2018 Met Gala recap: Vatican yellow, cardinal red and religious iconography take wing


“Sunday best” was how the dress code was described for the 2018 Met Gala, which celebrated the opening of the Metropolitan Museum of Art’s new exhibition, “Heavenly Bodies: Fashion and the Catholic Imagination.” It’s true that the outfits that crossed the arrivals red carpet were perhaps a little less revealing skinwise than in past years, but they actually revealed a good deal about the celebrities wearing them in that what-does-your-Halloween-costume-say-about-you kind of way. It’s a feeling that was heightened by the fact that religion is perhaps one of the least-discussed topics on the red carpet today (or any day).

And since celebrity culture and the Catholic Church are two of the most rigidly hierarchical social structures around, what the Met Gala congregants chose to wear Monday night was an intriguing exercise in sartorial symbolism. No one leveraged this to greater effect than Rihanna, one of the evening’s co-hosts, who arrived in full pontiff regalia — a pearl-and jewel-embellished, seafoam and silver Maison Margiela Artisanal bustier mini-dress, jacket and open skirt ensemble topped off with a bishop’s mitre. RiRi’s skirt didn’t trail behind her like so many others on the red carpet but, let’s face it, when your outfit says “head of the Roman Catholic Church” a long, flowing train is kind of superfluous.

Also at the top of the fashion food chain? Vogue editor in chief Anna Wintour, who quipped on the carpet that she was wearing “Cardinal Chanel” — as in Chanel couture, an all-white dress with a high, priest-like collar accessorized with a jeweled rosary necklace front and center. Rounding out the highest-to-heaven contingent was Gucci’s holy trinity — creative director Alessandro Michele, Jared “Jesus” Leto and singer Lana Del Rey — who arrived together looking like refugees from a Renaissance tapestry, the latter in full Our Lady of Sorrows mode, complete with a stitched gold metal heart pierced with a half-dozen daggers.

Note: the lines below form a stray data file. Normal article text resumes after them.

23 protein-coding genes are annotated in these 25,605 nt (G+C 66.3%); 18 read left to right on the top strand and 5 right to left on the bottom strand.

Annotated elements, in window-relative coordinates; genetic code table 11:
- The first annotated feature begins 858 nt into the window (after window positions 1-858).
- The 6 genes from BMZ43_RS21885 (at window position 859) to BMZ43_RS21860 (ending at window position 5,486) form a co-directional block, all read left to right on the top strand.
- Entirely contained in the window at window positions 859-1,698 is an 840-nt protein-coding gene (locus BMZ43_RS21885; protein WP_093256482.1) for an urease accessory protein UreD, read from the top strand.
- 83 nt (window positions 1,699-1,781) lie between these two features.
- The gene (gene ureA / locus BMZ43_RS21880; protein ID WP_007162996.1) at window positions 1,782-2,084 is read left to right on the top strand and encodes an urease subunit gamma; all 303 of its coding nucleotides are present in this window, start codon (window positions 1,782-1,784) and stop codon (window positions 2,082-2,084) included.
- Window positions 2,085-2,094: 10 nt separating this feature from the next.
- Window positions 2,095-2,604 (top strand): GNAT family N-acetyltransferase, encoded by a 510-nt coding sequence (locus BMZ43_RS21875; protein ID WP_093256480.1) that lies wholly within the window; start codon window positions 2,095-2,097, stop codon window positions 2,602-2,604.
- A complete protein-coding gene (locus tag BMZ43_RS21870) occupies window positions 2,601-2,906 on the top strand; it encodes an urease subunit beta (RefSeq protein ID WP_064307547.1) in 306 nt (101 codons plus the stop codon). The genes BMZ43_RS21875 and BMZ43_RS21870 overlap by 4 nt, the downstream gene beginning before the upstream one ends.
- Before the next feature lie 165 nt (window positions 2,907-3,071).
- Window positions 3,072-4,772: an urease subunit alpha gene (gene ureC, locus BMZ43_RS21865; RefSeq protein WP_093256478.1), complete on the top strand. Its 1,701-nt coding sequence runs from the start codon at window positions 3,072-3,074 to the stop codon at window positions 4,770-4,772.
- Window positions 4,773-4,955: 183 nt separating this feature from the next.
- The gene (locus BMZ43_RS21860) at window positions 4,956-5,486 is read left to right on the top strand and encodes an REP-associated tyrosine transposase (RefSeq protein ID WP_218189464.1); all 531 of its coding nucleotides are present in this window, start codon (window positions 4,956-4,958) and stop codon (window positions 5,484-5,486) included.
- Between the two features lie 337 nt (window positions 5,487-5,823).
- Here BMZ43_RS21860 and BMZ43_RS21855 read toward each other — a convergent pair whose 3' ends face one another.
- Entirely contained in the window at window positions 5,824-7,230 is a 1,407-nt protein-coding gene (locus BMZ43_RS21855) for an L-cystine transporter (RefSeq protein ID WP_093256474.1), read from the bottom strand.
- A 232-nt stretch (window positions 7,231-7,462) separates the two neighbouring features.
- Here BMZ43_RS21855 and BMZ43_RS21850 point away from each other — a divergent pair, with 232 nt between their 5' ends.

In the Catholic Church, cardinals rank just below the pope, and it was easy to imagine that those who arrived in shades of red occupied a similar plane. Anne Hathaway and Bee Shaffer (both in Valentino), Amber Heard, Priyanka Chopra (in a scarlet-red velvet Ralph Lauren evening gown) and Andrew Garfield in a watermelon-red velvet Tom Ford shawl-collar cocktail jacket memorably had us seeing red on Monday night.

Wearing red, of course, can also be a nod to the cartoonish representation of the devil incarnate. That seemed to be what Nicki Minaj was aiming for in her devil of a red dress from Oscar de la Renta. Minaj even referenced the devilish side of the equation on the red carpet. “I wanted to make sure the bad guy was here,” she said by way of explanation, presumably referring to Old Scratch.

Scarlett Johansson seemed to be sending a message as well with her choice of a burgundy-red gown by Marchesa, marking a return to the red carpet for the label co-founded by Georgina Chapman, ex-wife of Harvey Weinstein. Major stars had avoided Marchesa throughout this year’s awards season, but in a statement to multiple press outlets, Johansson said, “I wore Marchesa because their clothes make women feel confident and beautiful and it is my pleasure to support a brand created by two incredibly talented and important female designers.”

Gucci creative director Alessandro Michele, from left, Lana Del Rey and Jared Leto (all in Gucci) mined religious motifs for the 2018 Met Gala.
(Jamie McCarthy / Getty Images )

Every movement has its flag-waving contingent, and one fact visitors might glean from the “Heavenly Bodies” exhibition that officially opens at New York’s Metropolitan Museum of Art on Thursday is that the predominant color of the Vatican flag is yellow. Those showing their colors (knowingly or not) Monday night included Amanda Seyfried (in Prada), Gabrielle Union in a Prabal Gurung stunner and former Hillary Clinton aide Huma Abedin.